The history of Save the Children Norway

1946

Save the Children Norway was founded on April 16th, 1946.

1948

Austrian and German children arrive in Norway on summer vacation escaping the difficult post-war situation for a couple of weeks.

1959

The UN General Assembly passes the Declaration of the Right of the Child on the 20th of November. It becomes the foundation for Save the Children´s work.

1961

Save the Children Norway starts its first planned project with a duration of various years in Tanzania against leprosy. This is a joint effort between Save the Children Norway and Save the Children Sweden.

1963

Save the Children Norway receives funding for the student campaign “Operasjon Dagsverk” (Operation Day´s work). The collected fundings are spent on building schools in Algeria.

1975

The Campaign “Ethiopia is starving” on the Election Day in October gives NOK 5 million and is at this point the most successful fundraising campaign ever for Save the Children Norway.

1976

An earthquake in Guatemala takes more than 25,000 lives. The catastrophe leads to a pioneer cooperation between several Save the Children organisations. It also leads to new ways of working and a whole new international movement: The Save the Children Alliance.

1978

Save the Children Norway holds our first Telethon on NRK, Norway’s main television broadcaster. The result is NOK 44 million, 3,500 new individual sponsors and 800 new members.

1989

The UN General Assembly passes the UN Convention on the right of the Child on November 20th,  and Save the Children from now on defines itself as a child rights organisation.

1990

Save the Children has its second Telethon. The results are NOK 139 million and  12,000 new individual sponsors. The world’s first summit on children is held in New York.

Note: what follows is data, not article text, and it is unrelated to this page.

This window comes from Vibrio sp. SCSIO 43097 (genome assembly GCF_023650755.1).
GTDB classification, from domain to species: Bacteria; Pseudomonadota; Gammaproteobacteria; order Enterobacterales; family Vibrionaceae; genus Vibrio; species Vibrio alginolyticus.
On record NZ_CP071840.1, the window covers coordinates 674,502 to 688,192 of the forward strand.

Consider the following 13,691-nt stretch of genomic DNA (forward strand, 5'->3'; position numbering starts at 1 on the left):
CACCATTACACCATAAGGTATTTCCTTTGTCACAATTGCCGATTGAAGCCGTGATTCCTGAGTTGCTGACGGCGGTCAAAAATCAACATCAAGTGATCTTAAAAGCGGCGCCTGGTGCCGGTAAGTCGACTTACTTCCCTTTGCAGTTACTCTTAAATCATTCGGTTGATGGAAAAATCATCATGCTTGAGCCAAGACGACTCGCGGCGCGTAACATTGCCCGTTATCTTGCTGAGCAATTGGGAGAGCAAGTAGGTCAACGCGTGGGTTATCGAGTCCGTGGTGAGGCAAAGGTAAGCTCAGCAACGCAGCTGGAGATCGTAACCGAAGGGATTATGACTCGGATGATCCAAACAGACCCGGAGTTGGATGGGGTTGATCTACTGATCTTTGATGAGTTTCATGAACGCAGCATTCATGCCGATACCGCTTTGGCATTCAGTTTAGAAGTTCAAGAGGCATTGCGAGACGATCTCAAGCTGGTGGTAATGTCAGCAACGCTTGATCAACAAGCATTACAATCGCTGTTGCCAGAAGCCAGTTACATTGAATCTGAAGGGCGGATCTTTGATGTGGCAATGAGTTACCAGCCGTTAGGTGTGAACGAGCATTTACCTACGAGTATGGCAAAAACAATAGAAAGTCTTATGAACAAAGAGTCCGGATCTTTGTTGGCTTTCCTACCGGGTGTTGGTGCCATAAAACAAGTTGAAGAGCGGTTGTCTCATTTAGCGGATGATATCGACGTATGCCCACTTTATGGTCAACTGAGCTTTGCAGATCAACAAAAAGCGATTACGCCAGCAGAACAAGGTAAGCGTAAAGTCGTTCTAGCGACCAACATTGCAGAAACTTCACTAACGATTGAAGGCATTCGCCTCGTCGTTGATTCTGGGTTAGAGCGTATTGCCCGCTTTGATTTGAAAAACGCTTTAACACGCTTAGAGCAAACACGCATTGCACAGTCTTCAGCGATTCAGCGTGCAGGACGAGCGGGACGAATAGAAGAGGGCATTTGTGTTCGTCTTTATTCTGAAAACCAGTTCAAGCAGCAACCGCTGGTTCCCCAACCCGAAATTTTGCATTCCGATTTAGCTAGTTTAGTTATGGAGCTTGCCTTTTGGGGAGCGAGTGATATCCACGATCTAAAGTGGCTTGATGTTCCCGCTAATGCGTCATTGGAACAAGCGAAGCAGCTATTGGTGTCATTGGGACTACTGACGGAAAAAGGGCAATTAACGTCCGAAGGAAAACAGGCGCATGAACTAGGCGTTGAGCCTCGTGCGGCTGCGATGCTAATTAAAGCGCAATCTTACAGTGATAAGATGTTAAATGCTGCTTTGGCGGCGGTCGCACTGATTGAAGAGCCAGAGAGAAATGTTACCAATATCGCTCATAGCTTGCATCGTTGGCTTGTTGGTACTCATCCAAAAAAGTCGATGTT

1995

Press, Save the Children Norway’s youth organisation, starts its first group.

2003

Save the Children Norway has our third Telethon. Result: NOK 158 million

2009

Save the Children arranges the first Norwegian Red Nose Day.

2013

Save the Children arranges Operation Day’s Work for the first time since 2006. This year’s project is called Violence Free Schools.

2017

Save the Children starts the national project «The Children’s Election», with the aim to teach children about elections and democracy.

2019

Save the Children starts the project «Trygg på trening» which aims to keep children safe from sexual predators in sports activities.

Tre måter du kan bidra på

Gi et bidrag

Gi et bidrag

Gi det beløpet du selv ønsker. Hver krone teller for de barna som trenger det mest.

Gi månedlig

Gi månedlig

Gjør som 90.000 andre og støtt vårt arbeid fast. Sammen redder og endrer vi barnas liv – hver dag.

Bli frivillig

Bli frivillig

Bli med og bidra til at barn får positive opplevelser i form av trygg lek, læring og aktivitet.

Pengene kommer fram!

92,9%
7,1%

Av innsamlede midler går 92,9% til arbeidet for barna som trenger oss aller mest.
Kun 7,1% går til administrasjon og til å skaffe nye inntekter.
 Les mer om hvordan vi bruker pengene